Measuring the impact of thought leadership: What Pink Floyd, Beyoncé, and your content have in common

Over the past year, businesses have been through tremendous upheaval—the kind that forces leaders to reassess priorities and strategy. Regarding thought leadership, I’ve had a lot of conversations with colleagues, clients, and marketers on what works and how they’ve adapted their content strategy. The challenges of measuring content ROI for B2B marketers remain: the sales cycle is long, the touch points are many, and the factors contributing to a sale can be elusive to pinpoint. But marketers continue to evolve their measurement approach, which is a necessity in the current climate.

One shift has been the introduction of new measurement benchmarks that reflect timeliness and sophistication, in addition to other measures such as traditional web metrics, social media performance, mindshare, CRM activity, and anecdotal evidence. These benchmarks are not unlike the ones I associate with music releases—and there’s a lot to learn from the artists and producers who do this well.

Below, I break down the best metrics based on your content’s intent and what’s to be gained by different approaches.

Short-term relevance (the hit single)

“Lo Mein,” Lil Uzi Vert

When each day is met with new vaccine data and developments, new applications of artificial intelligence and automation, or supply chains threatened by natural and man-made disruptions, there’s one certainty: that thought leadership piece you just published already feels like something from a time capsule.

When it comes to emphasizing timeliness over staying power, we can look to singles climbing the charts. With so much content flooding the market, some pieces shoot straight to the top to dominate the conversation (or playlists, in this metaphor) for a short time before being overtaken by the next new thing. Of course, many articles (and songs) don’t make the top ten but stall further down the charts, fading before they make any impression. The challenge for organizations that take this approach is to produce a steady string of hits—think Max Martin (or Stax during the late 1960s and early 1970s)—and to move quickly.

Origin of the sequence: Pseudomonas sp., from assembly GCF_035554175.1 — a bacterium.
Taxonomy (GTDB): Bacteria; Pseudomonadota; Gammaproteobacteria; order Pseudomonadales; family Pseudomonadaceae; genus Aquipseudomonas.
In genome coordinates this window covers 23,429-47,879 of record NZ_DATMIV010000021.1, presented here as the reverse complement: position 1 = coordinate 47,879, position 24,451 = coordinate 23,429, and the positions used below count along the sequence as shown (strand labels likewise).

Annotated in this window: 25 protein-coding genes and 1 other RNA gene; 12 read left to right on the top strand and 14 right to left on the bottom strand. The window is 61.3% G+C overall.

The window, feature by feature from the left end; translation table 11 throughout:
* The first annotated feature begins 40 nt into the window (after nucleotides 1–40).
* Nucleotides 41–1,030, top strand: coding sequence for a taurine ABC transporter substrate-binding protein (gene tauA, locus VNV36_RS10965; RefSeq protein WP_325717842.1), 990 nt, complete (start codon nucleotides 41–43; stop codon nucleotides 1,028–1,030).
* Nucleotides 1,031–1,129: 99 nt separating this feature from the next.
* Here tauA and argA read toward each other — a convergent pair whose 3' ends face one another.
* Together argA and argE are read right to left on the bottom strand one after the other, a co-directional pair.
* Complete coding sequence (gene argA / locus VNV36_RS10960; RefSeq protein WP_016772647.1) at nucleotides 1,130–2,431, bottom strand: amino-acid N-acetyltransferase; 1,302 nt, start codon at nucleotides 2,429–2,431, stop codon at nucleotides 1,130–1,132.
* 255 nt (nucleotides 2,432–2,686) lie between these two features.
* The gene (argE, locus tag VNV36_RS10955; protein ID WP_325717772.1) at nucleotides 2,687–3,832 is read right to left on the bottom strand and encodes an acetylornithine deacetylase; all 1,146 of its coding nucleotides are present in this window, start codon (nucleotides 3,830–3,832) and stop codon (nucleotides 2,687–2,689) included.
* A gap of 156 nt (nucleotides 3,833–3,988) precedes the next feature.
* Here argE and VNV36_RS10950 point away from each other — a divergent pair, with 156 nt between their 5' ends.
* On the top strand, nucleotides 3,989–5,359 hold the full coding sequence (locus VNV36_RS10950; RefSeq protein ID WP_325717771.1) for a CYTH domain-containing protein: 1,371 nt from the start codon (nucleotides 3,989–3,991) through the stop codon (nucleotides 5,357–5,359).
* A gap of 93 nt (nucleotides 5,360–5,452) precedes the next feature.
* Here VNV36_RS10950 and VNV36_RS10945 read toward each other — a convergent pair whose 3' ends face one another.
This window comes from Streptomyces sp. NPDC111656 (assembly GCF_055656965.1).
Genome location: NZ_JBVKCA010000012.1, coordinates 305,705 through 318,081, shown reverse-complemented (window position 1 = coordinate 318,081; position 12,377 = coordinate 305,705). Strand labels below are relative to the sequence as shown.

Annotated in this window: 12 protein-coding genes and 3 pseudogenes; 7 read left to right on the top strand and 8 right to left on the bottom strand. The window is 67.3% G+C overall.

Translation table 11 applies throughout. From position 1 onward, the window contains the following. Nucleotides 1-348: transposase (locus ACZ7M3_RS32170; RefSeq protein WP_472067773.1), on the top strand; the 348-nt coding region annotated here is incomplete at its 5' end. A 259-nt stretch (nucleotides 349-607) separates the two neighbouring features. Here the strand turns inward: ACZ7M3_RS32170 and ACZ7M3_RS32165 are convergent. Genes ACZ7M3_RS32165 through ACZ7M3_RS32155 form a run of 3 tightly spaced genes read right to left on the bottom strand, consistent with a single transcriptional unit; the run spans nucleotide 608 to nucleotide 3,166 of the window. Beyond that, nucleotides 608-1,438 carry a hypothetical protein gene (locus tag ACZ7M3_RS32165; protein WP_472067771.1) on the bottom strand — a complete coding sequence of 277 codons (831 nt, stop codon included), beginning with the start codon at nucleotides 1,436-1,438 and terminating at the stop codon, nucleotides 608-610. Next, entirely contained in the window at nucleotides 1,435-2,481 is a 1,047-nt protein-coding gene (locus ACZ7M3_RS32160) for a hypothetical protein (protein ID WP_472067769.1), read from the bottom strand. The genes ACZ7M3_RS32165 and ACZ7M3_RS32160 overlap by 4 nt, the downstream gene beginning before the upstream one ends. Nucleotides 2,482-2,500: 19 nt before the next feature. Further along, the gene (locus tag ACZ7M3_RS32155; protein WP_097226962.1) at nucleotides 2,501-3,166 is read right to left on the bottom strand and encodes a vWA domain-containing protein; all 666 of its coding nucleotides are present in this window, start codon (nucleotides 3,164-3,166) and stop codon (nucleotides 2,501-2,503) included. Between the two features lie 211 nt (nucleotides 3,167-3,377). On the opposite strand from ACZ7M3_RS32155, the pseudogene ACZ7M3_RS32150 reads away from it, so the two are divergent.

For thought leadership that attempts to be of the moment—to be the hit single—the numbers in the first few weeks of publication mean everything. With this strategy, page views, time on page, and other engagement metrics provide the most accurate picture of whether a piece of content hits its mark.

Companies that succeed with this approach have the potential to become go-to resources—say, the record companies known for consistently churning out chart toppers. During the pandemic, organizations that had a string of hits saw their audience double or triple in the early stages of the pandemic and achieved impressive sustained growth. And yes, one of the many challenges with this approach is maintaining a consistently high level of quality and timeliness—but there are ways to do it.

Shelf life (the album) 

Dark Side of the Moon, Pink Floyd

One colleague from a tech consulting firm said that in June 2020, her company moved beyond using the pandemic as a lens and focused its thought leadership on its core offerings. The company’s experts had always emphasized digital technologies, and the pandemic made those needs an even higher priority.

The shelf life strategy is all about a few themes brought to life by flagship reports, big think pieces, and content packages. Subject-matter experts combine their unique perspective with the commitment to refining their ideas over time. This marquee content is built to last, so it’s where promotional resources are spent.

It’s analogous to a perfectly constructed album. Sure, the album may have some wicked songs, but it’s more than the sum of its parts, and it addresses some universal themes while offering a unique take. We worked on one piece for a client that was published in early 2018 and has remained the top article for three years straight. It’s no Dark Side of the Moon by Pink Floyd (927 weeks on the Billboard top 200 albums) or even 21 by Adele (502 weeks and counting), but it’s respectable. Like those albums, the article combined a few elements: it tackled a compelling topic (the impact of artificial intelligence), articulated a distinctive point of view (an aspirational look at the future of an industry), and took the necessary development time (about three months) to hone their insights and solutions.